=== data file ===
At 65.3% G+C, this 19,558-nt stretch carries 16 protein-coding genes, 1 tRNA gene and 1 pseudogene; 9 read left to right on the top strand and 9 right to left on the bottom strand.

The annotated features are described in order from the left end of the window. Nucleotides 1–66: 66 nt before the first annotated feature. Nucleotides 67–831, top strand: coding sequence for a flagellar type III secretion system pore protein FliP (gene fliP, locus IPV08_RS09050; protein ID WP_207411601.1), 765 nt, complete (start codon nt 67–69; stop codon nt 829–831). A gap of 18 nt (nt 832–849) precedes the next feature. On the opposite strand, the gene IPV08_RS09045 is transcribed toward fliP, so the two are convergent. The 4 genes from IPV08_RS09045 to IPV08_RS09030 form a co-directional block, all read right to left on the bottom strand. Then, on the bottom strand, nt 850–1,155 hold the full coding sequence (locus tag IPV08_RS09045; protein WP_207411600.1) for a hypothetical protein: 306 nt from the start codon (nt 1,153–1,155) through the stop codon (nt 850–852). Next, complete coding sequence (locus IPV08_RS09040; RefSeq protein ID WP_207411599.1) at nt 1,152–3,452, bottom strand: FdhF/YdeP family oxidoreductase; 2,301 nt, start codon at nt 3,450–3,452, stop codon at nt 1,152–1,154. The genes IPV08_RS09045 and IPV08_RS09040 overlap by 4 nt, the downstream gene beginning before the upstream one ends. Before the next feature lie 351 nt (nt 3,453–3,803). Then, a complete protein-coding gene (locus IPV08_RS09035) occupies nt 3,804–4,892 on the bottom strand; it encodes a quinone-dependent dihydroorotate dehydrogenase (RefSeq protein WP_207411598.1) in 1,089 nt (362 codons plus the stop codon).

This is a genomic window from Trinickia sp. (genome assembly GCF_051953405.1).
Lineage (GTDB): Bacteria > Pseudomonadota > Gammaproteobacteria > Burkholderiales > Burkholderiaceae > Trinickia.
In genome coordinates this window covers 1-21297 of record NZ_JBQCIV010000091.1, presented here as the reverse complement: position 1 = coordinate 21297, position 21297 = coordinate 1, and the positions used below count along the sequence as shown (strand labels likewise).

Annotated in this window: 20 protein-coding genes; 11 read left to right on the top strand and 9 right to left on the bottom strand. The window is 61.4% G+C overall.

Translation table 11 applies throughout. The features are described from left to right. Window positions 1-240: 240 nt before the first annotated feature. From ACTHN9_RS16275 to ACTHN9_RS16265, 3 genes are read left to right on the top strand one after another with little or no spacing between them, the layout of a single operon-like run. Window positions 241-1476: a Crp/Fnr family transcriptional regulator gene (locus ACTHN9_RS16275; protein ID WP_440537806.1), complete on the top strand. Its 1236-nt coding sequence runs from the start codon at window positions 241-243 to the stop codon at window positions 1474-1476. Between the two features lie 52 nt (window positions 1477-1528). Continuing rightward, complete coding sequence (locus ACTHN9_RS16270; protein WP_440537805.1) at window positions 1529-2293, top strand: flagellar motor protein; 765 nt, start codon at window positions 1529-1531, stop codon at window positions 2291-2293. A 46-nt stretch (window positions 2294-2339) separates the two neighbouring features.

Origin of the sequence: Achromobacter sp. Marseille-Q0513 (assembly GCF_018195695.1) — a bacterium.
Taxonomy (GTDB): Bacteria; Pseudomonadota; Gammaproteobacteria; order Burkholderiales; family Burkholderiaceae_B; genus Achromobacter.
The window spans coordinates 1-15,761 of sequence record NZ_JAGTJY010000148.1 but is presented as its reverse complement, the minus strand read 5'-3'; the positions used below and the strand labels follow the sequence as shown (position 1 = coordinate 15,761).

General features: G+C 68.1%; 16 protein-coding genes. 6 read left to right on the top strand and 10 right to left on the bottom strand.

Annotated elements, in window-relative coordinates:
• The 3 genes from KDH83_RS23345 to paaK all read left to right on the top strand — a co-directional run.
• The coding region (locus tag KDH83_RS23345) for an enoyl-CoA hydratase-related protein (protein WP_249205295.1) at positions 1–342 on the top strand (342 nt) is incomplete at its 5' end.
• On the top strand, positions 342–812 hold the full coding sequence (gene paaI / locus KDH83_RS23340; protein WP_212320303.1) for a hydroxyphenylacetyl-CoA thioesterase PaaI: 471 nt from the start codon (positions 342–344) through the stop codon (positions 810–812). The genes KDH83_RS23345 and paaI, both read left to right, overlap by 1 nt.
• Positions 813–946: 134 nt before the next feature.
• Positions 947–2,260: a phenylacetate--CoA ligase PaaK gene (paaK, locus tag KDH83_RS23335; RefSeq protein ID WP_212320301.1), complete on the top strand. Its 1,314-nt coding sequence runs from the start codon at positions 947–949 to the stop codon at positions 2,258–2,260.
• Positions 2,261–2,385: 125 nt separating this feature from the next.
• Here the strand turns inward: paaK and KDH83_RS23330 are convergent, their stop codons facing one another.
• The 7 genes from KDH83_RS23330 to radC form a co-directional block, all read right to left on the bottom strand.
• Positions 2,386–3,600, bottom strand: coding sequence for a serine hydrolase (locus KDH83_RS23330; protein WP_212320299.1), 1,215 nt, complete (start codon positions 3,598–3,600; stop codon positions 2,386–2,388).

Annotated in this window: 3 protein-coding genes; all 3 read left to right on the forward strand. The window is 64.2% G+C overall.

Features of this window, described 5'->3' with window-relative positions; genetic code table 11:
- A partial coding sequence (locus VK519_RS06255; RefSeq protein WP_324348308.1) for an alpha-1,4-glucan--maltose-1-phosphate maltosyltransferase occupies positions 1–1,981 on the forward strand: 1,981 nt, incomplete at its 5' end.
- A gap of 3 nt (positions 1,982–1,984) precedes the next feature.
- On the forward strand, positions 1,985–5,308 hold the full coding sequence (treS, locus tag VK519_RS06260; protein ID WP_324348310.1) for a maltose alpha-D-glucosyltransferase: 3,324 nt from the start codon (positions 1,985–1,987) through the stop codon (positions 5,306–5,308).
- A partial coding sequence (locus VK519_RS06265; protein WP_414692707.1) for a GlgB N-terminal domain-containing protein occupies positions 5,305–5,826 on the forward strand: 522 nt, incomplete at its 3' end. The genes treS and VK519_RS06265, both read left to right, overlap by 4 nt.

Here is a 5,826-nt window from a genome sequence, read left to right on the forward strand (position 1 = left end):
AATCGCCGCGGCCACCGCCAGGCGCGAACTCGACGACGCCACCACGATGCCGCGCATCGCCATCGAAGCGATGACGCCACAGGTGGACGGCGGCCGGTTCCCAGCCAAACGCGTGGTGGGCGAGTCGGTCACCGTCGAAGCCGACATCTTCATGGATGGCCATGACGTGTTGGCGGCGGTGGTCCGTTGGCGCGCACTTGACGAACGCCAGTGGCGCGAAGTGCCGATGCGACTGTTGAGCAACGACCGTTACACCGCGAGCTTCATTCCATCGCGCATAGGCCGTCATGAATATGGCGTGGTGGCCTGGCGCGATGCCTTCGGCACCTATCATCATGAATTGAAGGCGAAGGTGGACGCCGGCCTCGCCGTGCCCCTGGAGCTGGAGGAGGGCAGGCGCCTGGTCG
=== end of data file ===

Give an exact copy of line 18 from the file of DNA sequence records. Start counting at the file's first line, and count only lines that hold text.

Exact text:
• Positions 2,261–2,385: 125 nt separating this feature from the next.